Of the three plots, Sammy and Ben draw the short straw this week. Ben juggles Brooke and the painter girl, beginning the day in the shower with the former and ending in another shower with the latter—though the painter’s cousins may begin to make that a bit uncomfortable. But Ben’s playboy lifestyle doesn’t interfere with his commitment to sticking up for Sammy, even if it means flat-out lying to Internal Affairs about the altercation with Tami.
The IA hearing sticks with Sammy all day, as usual with anything related to Tami, and it causes him to pull out of a high-speed chase with a lunatic running across town. That pisses Ben off, always desperate to be the hero. I liked that he got knocked down a peg in a fight this week, thrown down a flight of stairs and knocked out of commission. His ego needs to be put in check so he doesn’t believe in his own invincibility and get truly reckless.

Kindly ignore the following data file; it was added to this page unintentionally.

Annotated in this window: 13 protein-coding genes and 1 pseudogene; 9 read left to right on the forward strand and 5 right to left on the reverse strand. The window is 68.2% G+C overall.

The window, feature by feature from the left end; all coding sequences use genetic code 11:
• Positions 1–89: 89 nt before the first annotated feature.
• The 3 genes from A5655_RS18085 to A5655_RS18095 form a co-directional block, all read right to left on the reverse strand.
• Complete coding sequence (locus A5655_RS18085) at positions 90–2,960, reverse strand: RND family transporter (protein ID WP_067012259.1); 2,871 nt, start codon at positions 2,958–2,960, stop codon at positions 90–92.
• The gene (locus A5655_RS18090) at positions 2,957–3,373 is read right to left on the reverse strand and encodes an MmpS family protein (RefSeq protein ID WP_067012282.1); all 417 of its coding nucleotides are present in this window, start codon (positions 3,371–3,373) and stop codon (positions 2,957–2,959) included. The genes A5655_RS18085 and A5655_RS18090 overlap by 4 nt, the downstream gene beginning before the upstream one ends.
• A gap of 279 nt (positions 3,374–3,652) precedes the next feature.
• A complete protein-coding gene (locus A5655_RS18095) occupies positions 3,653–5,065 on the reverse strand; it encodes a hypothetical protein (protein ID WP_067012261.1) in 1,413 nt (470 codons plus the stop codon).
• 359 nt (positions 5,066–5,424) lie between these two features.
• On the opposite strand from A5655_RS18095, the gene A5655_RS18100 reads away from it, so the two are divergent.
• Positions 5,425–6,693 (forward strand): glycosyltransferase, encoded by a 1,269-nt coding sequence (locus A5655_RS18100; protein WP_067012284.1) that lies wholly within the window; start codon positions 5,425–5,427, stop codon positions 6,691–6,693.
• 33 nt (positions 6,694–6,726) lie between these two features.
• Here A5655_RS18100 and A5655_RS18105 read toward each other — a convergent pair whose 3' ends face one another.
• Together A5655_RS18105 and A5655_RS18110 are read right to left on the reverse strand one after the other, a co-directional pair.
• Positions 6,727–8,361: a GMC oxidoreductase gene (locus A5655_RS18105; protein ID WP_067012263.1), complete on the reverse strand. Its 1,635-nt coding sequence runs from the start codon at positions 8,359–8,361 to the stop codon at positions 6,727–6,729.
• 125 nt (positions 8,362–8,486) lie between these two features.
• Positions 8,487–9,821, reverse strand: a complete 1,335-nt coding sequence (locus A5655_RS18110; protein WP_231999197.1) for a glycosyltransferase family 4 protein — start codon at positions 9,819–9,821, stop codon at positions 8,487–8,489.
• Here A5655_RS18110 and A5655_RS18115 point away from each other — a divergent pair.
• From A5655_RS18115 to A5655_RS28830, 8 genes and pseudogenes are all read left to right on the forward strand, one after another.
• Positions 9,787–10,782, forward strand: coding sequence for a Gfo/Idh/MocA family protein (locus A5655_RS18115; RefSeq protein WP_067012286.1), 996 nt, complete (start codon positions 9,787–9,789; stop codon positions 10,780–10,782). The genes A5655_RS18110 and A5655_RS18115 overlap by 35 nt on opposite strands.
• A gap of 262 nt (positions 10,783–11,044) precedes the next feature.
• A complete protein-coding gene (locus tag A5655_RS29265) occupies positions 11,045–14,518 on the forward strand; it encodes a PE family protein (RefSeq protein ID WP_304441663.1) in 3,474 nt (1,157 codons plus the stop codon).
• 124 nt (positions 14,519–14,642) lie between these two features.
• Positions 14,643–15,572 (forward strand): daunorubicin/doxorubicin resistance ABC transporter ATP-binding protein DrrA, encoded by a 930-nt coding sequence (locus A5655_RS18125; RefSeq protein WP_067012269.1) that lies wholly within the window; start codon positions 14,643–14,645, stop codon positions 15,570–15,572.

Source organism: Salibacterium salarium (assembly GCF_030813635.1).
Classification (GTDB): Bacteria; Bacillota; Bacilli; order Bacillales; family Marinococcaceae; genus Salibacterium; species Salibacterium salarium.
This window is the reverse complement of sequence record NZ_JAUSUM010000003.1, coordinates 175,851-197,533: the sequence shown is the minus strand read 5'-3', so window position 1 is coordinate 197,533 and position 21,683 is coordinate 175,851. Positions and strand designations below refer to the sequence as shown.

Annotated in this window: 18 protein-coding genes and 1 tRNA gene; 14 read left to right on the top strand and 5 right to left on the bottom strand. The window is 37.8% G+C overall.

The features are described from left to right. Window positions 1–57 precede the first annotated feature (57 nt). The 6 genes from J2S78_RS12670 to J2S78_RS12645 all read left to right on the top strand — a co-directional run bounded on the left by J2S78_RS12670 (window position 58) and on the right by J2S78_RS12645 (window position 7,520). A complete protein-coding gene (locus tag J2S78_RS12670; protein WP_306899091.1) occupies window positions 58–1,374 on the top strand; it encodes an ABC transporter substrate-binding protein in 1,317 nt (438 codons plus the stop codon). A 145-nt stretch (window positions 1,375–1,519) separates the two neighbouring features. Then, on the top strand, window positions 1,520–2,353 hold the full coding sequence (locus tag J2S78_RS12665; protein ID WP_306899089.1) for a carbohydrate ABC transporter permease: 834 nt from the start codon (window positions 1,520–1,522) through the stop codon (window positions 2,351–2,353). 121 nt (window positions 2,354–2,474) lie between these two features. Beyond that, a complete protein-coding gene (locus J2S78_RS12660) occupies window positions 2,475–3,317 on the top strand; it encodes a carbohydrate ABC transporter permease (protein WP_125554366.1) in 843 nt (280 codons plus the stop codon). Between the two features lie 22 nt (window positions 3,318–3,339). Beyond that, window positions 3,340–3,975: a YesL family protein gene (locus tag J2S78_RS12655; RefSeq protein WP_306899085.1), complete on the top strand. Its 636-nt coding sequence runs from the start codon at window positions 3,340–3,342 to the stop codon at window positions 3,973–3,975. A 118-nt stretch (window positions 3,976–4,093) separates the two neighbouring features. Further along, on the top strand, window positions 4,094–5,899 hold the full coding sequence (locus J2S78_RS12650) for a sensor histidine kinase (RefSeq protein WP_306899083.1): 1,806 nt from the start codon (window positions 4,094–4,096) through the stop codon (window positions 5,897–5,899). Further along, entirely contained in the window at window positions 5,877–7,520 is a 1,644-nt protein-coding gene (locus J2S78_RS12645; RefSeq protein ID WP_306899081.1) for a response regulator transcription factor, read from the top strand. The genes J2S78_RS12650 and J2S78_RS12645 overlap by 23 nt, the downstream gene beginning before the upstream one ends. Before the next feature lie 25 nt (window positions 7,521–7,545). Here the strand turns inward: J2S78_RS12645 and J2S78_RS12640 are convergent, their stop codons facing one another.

Sammy’s “I give up” moment has been building for a long time, but to see it fizzle in such blasé fashion is a bit of a letdown. I’m tempted to chalk it up to “realism,” to point out that Ben completely losing it wouldn’t make sense, but something about that moment felt severely underplayed. One moment close to the end—Sammy chasing the guy and watching as he hops a few fences, then gets attacked by a violent dog and bleeds to death—nearly saves the plotline, because Sammy’s inaction ends up catching the guy. It’s gruesome, but still hard not to laugh a little at the guys’ misfortune, in a Darwin Awards kind of way.